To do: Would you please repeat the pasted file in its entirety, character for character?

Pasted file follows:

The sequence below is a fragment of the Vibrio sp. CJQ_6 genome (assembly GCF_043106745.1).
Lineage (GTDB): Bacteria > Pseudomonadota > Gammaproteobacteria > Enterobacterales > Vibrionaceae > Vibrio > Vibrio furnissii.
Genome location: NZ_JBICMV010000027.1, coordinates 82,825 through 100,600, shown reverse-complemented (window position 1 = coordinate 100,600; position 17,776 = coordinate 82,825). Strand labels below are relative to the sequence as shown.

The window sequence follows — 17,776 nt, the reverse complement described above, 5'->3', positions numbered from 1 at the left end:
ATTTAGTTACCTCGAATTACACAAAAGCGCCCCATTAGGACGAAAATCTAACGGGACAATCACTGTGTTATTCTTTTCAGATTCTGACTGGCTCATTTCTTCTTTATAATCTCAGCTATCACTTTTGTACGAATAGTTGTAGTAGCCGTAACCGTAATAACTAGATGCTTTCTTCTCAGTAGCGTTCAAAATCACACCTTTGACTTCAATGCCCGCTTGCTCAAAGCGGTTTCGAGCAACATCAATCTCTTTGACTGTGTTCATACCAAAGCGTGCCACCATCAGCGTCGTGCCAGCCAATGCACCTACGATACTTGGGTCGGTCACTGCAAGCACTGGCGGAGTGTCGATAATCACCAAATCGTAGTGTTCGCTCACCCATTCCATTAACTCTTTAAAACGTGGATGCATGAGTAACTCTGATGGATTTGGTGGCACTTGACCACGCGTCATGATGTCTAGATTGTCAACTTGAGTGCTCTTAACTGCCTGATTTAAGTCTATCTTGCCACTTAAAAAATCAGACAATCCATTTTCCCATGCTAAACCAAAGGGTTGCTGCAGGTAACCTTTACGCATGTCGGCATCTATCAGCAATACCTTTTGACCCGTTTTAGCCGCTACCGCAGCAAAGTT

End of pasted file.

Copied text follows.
The sequence below is a fragment of the Vibrio sp. CJQ_6 genome (assembly GCF_043106745.1).
Lineage (GTDB): Bacteria > Pseudomonadota > Gammaproteobacteria > Enterobacterales > Vibrionaceae > Vibrio > Vibrio furnissii.
Genome location: NZ_JBICMV010000027.1, coordinates 82,825 through 100,600, shown reverse-complemented (window position 1 = coordinate 100,600; position 17,776 = coordinate 82,825). Strand labels below are relative to the sequence as shown.

The window sequence follows — 17,776 nt, the reverse complement described above, 5'->3', positions numbered from 1 at the left end:
ATTTAGTTACCTCGAATTACACAAAAGCGCCCCATTAGGACGAAAATCTAACGGGACAATCACTGTGTTATTCTTTTCAGATTCTGACTGGCTCATTTCTTCTTTATAATCTCAGCTATCACTTTTGTACGAATAGTTGTAGTAGCCGTAACCGTAATAACTAGATGCTTTCTTCTCAGTAGCGTTCAAAATCACACCTTTGACTTCAATGCCCGCTTGCTCAAAGCGGTTTCGAGCAACATCAATCTCTTTGACTGTGTTCATACCAAAGCGTGCCACCATCAGCGTCGTGCCAGCCAATGCACCTACGATACTTGGGTCGGTCACTGCAAGCACTGGCGGAGTGTCGATAATCACCAAATCGTAGTGTTCGCTCACCCATTCCATTAACTCTTTAAAACGTGGATGCATGAGTAACTCTGATGGATTTGGTGGCACTTGACCACGCGTCATGATGTCTAGATTGTCAACTTGAGTGCTCTTAACTGCCTGATTTAAGTCTATCTTGCCACTTAAAAAATCAGACAATCCATTTTCCCATGCTAAACCAAAGGGTTGCTGCAGGTAACCTTTACGCATGTCGGCATCTATCAGCAATACCTTTTGACCCGTTTTAGCCGCTACCGCAGCAAAGTT